Showing 1 - 1 of 1 post found matching keyword: six million dollar man
Wednesday 18 October 2006
I have a friend who is absolutely in love with Oscar Goldman, the eternally inappropriately sunglassed chief of the U.S. government's Office of Scientific Intelligence (OSI) and boss of United States Air Force Colonel Steve Austin, the world's only Six Million Dollar Man. Because of this man-crush, I'm frequently subjected to long marathons of Six Million Dollar Man episodes, one of the most boring shows known to mankind. As an unwilling participant in the misadventures of Steve Austin, I've learned quite a few things about how poorly the United States handles its scientific secrets and how world-famous NASA moon astronauts spend their free time.
For those of you who may not know, Col. Austin was chosen for bionic implants after he crashed a NASA test plane. Sure, we may have the technology, and technically we can rebuild him, but why would we want to? It's an expensive procedure to waste on a fellow who can't even properly land a plane. (By the way, $6,000,000 - six million with an "M" - in 1973 translates into nearly $30,000,000,000 - thirty billion with a "B" - in 2006 when adjusted for inflation using NASA's own inflation calculator. That's approximately how much money the world's second richest man, Warren Buffet, recently gave the world's richest man, Bill Gates, to spend on eradicating pandemic diseases. I suppose that no one told him that he could have purchased bionic limbs for the same cost.)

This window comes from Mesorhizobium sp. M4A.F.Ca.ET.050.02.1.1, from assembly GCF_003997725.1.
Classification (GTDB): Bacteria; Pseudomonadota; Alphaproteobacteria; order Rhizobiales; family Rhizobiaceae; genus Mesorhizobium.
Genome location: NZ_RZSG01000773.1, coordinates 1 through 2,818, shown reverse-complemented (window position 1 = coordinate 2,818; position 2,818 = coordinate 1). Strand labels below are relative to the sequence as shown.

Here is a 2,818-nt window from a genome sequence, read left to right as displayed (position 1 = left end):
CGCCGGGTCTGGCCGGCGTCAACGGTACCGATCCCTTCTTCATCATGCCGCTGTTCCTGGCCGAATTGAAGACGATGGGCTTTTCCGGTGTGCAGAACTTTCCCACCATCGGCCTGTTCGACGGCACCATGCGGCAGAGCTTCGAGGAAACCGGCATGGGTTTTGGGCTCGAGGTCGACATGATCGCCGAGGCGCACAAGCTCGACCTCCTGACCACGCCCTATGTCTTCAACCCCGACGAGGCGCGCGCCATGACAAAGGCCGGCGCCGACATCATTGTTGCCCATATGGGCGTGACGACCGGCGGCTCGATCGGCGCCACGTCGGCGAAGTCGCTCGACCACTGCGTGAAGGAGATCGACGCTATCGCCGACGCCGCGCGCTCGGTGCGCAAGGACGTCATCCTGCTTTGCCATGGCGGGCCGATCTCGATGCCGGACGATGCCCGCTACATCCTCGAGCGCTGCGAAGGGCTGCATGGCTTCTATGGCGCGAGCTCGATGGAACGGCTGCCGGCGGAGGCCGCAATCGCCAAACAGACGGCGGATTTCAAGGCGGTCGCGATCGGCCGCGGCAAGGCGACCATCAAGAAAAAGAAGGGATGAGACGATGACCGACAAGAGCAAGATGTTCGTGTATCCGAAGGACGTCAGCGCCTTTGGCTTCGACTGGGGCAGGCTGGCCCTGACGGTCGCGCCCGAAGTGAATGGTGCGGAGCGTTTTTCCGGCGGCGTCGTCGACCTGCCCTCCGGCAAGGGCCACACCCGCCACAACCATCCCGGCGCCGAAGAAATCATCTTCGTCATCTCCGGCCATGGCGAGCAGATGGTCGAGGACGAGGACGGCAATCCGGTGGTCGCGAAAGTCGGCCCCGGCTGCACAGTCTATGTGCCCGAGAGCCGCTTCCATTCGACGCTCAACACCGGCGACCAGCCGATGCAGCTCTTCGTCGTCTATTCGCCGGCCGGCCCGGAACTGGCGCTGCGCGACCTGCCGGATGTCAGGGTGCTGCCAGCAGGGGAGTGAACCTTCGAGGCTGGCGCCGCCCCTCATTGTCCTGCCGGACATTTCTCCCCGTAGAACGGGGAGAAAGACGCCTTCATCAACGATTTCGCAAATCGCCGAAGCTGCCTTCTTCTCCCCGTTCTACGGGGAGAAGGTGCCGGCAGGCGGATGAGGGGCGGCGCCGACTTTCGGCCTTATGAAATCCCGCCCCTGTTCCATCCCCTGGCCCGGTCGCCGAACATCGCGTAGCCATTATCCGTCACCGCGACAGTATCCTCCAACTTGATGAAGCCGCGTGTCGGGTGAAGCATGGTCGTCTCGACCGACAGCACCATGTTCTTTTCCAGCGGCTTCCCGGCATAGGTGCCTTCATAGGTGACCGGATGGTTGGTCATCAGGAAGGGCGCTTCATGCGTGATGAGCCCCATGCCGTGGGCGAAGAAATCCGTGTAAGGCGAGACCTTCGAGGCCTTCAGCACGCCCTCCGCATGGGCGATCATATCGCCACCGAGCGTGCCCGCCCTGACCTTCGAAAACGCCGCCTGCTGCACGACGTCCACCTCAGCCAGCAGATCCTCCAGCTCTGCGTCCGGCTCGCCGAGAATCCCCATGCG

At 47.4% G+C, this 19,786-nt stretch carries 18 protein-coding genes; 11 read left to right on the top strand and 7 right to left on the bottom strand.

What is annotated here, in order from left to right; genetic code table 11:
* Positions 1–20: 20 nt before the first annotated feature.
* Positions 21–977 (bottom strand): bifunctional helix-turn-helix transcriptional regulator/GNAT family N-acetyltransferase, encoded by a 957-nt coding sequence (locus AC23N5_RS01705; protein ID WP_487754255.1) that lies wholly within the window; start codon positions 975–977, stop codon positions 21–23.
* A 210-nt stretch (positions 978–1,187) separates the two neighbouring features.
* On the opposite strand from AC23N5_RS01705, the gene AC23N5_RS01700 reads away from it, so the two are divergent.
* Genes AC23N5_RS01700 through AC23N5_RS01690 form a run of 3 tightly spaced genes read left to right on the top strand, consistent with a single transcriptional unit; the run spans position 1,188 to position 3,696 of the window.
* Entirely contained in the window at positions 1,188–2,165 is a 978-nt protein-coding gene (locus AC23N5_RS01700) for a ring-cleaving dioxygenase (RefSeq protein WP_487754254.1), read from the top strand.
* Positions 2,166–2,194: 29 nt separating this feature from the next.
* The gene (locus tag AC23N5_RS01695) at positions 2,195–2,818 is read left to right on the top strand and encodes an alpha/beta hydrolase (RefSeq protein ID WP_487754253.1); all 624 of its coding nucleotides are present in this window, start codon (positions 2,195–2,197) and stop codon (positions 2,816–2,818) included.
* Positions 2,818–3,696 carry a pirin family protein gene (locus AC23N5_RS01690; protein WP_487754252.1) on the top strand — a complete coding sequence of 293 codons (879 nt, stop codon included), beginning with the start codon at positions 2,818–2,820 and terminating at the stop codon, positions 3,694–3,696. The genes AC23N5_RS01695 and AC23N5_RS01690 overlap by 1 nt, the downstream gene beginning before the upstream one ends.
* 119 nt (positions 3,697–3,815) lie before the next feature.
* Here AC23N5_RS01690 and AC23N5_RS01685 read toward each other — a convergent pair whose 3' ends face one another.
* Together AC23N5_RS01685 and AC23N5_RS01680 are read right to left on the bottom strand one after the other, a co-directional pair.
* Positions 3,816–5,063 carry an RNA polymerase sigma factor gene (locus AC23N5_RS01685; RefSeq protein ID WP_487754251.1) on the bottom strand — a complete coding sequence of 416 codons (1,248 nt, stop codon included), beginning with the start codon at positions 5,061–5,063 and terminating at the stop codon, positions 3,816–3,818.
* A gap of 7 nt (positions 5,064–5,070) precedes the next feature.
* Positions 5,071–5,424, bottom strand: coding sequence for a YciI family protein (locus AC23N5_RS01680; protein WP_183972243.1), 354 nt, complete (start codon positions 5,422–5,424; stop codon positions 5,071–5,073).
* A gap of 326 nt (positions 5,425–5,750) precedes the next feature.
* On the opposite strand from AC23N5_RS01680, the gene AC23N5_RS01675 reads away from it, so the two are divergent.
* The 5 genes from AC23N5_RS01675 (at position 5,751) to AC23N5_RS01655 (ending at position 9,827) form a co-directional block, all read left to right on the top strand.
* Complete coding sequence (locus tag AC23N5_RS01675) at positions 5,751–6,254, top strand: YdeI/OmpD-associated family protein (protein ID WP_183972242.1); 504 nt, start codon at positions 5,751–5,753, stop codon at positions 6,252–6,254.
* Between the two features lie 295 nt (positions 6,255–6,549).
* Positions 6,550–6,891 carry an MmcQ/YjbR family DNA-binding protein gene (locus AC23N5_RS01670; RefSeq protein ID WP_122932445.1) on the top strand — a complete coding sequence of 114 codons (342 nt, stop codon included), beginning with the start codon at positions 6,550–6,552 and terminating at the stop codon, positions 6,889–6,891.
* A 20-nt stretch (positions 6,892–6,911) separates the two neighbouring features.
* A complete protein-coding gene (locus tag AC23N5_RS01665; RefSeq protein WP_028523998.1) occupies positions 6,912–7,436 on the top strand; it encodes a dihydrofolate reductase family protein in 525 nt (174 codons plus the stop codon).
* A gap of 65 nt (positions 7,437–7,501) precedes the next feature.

Presumably, Austin's particular disfigurement was perfectly compatible with the potential bionic replacement surgery that the OSI had already planned for a future accident victim, but I'm really not sure why they chose Steve Austin. Austin is demonstrated, even in the pilot episode, to be a laid-back, sunrise-watching, skirt-chasing, self-indulgent pacifist. Hardly a prime candidate for the job of "patriotic super-spy." In fact, Austin will even lament the implementation of his bionics, calling himself "less than human." Steve, last time I checked, being faster than a speeding bullet and more powerful than a locomotive does not lower you to "less-than-human" status; laying in bed and complaining about how good you now have it does.
The good Col. Austin had both of his legs replaced with bionic limbs that could propel him at speeds up to 60 miles per hour. His new bionic right arm could lift several hundred pounds effortlessly. His destroyed left eye was replaced with a camera that could provide a 20x magnification. And all of these modifications were made without reinforcing his hips for the jostling of the extreme vibrations while running, his spine from the torque created while lifting cars, or his skull from the frequent "karate chop" knockout blows to the head that every thug, hitman, and Soviet spy would employ to incapacitate him. That's good medicine.